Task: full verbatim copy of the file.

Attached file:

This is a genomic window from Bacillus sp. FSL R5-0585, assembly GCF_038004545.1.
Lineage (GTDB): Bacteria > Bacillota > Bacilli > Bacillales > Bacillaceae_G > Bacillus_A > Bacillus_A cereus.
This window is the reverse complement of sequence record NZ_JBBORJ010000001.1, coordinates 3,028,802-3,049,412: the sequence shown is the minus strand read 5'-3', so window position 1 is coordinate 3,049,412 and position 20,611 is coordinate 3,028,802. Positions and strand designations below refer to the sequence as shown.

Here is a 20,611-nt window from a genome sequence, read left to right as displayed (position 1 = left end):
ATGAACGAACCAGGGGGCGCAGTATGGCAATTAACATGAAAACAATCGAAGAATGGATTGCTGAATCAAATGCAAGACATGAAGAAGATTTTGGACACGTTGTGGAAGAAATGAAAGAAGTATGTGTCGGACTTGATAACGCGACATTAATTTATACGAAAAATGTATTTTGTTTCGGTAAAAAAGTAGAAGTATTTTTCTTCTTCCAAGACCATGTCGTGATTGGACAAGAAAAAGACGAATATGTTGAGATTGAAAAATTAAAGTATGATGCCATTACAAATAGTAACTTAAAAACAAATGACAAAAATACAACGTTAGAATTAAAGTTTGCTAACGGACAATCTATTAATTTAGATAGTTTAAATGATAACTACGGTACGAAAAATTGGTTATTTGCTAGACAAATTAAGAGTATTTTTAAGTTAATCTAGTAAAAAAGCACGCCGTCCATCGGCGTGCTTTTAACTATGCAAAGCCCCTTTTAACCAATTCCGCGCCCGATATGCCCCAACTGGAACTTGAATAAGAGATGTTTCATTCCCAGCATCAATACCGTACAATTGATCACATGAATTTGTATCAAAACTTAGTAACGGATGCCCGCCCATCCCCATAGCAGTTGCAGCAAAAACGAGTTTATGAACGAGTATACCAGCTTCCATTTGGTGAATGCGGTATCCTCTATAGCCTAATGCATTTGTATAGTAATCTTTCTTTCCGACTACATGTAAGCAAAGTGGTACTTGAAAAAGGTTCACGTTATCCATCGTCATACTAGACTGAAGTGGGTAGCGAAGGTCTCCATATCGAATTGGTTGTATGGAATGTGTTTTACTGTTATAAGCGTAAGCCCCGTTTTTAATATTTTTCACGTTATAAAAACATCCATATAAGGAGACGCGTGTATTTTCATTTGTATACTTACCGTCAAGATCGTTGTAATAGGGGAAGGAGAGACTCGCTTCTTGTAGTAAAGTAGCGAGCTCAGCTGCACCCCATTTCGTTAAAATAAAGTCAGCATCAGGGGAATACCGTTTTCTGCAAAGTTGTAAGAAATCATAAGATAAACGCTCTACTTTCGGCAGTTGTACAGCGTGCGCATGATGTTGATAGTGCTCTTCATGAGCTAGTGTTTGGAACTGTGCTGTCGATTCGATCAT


This is a genomic window from Bacillus sp. FSL R5-0585, assembly GCF_038004545.1.
Lineage (GTDB): Bacteria > Bacillota > Bacilli > Bacillales > Bacillaceae_G > Bacillus_A > Bacillus_A cereus.
This window is the reverse complement of sequence record NZ_JBBORJ010000001.1, coordinates 3,028,802-3,049,412: the sequence shown is the minus strand read 5'-3', so window position 1 is coordinate 3,049,412 and position 20,611 is coordinate 3,028,802. Positions and strand designations below refer to the sequence as shown.

Here is a 20,611-nt window from a genome sequence, read left to right as displayed (position 1 = left end):
ATGAACGAACCAGGGGGCGCAGTATGGCAATTAACATGAAAACAATCGAAGAATGGATTGCTGAATCAAATGCAAGACATGAAGAAGATTTTGGACACGTTGTGGAAGAAATGAAAGAAGTATGTGTCGGACTTGATAACGCGACATTAATTTATACGAAAAATGTATTTTGTTTCGGTAAAAAAGTAGAAGTATTTTTCTTCTTCCAAGACCATGTCGTGATTGGACAAGAAAAAGACGAATATGTTGAGATTGAAAAATTAAAGTATGATGCCATTACAAATAGTAACTTAAAAACAAATGACAAAAATACAACGTTAGAATTAAAGTTTGCTAACGGACAATCTATTAATTTAGATAGTTTAAATGATAACTACGGTACGAAAAATTGGTTATTTGCTAGACAAATTAAGAGTATTTTTAAGTTAATCTAGTAAAAAAGCACGCCGTCCATCGGCGTGCTTTTAACTATGCAAAGCCCCTTTTAACCAATTCCGCGCCCGATATGCCCCAACTGGAACTTGAATAAGAGATGTTTCATTCCCAGCATCAATACCGTACAATTGATCACATGAATTTGTATCAAAACTTAGTAACGGATGCCCGCCCATCCCCATAGCAGTTGCAGCAAAAACGAGTTTATGAACGAGTATACCAGCTTCCATTTGGTGAATGCGGTATCCTCTATAGCCTAATGCATTTGTATAGTAATCTTTCTTTCCGACTACATGTAAGCAAAGTGGTACTTGAAAAAGGTTCACGTTATCCATCGTCATACTAGACTGAAGTGGGTAGCGAAGGTCTCCATATCGAATTGGTTGTATGGAATGTGTTTTACTGTTATAAGCGTAAGCCCCGTTTTTAATATTTTTCACGTTATAAAAACATCCATATAAGGAGACGCGTGTATTTTCATTTGTATACTTACCGTCAAGATCGTTGTAATAGGGGAAGGAGAGACTCGCTTCTTGTAGTAAAGTAGCGAGCTCAGCTGCACCCCATTTCGTTAAAATAAAGTCAGCATCAGGGGAATACCGTTTTCTGCAAAGTTGTAAGAAATCATAAGATAAACGCTCTACTTTCGGCAGTTGTACAGCGTGCGCATGATGTTGATAGTGCTCTTCATGAGCTAGTGTTTGGAACTGTGCTGTCGATTCGATCAT